It’s been some years now since Google wrote the paper [“MapReduce: Simplified Data Processing on Large Clusters“] in 2004. In this paper Google presented MapReduce, a programming model and associated implementation for solving parallel computation problems with big-scale data. This model is based on the use of the functional primitives “map” and “reduce” present in LISP and other functional languages.
Today, Hadoop, the “de facto” open-source implementation of MapReduce, is used by a wide variety of companies, institutions and universities. The massive usage of this programming model has led to the creation of multiple tools associated with it (which has come to be known as the Hadoop ecosystem) and even specialized companies like Cloudera engaged in training programmers to use it. Part of the success of such tools and companies lies in the now-evident difficulty and sharp learning curve involved in MapReduce, as it was originally defined, when applied to practical problems.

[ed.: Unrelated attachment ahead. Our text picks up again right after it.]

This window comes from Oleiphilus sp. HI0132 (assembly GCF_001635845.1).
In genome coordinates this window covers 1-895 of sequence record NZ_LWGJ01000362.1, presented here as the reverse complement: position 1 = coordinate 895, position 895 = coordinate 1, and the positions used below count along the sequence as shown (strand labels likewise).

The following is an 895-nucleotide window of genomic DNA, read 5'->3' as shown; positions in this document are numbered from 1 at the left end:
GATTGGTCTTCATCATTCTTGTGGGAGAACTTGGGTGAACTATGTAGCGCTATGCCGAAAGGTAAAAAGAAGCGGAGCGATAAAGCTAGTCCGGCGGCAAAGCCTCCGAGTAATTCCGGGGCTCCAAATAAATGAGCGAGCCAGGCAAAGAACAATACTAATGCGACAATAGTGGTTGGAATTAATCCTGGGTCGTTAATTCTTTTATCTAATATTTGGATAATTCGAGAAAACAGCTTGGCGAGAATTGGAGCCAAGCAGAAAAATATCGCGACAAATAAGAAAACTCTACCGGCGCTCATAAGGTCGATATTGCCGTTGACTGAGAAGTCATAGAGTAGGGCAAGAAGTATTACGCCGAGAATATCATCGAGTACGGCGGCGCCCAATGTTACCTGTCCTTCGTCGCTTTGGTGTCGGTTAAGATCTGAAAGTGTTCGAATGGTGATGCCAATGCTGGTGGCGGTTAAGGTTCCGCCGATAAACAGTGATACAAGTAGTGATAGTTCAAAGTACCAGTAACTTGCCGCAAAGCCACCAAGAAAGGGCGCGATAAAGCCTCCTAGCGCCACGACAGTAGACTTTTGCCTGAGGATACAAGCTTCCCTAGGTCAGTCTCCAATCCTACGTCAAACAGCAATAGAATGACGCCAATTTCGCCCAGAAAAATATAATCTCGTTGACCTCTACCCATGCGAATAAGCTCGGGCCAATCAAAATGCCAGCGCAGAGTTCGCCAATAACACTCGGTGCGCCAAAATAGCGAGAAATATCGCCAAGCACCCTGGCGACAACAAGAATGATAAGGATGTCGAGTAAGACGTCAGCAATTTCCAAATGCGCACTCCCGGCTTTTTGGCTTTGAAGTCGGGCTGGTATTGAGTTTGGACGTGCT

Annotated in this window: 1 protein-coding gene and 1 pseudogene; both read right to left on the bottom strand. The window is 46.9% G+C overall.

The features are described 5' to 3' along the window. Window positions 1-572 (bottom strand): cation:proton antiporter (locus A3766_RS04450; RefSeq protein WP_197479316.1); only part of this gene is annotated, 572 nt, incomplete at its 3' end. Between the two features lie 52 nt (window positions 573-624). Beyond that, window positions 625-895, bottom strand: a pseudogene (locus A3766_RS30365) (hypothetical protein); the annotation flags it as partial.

In this post we’ll review the MapReduce model proposed by Google in 2004 and propound another one called Tuple MapReduce. We’ll see that this new model is a generalization of the first and we’ll explain what advantages it has to offer. We’ll provide a practical example and conclude by discussing when the implementation of Tuple MapReduce is advisable.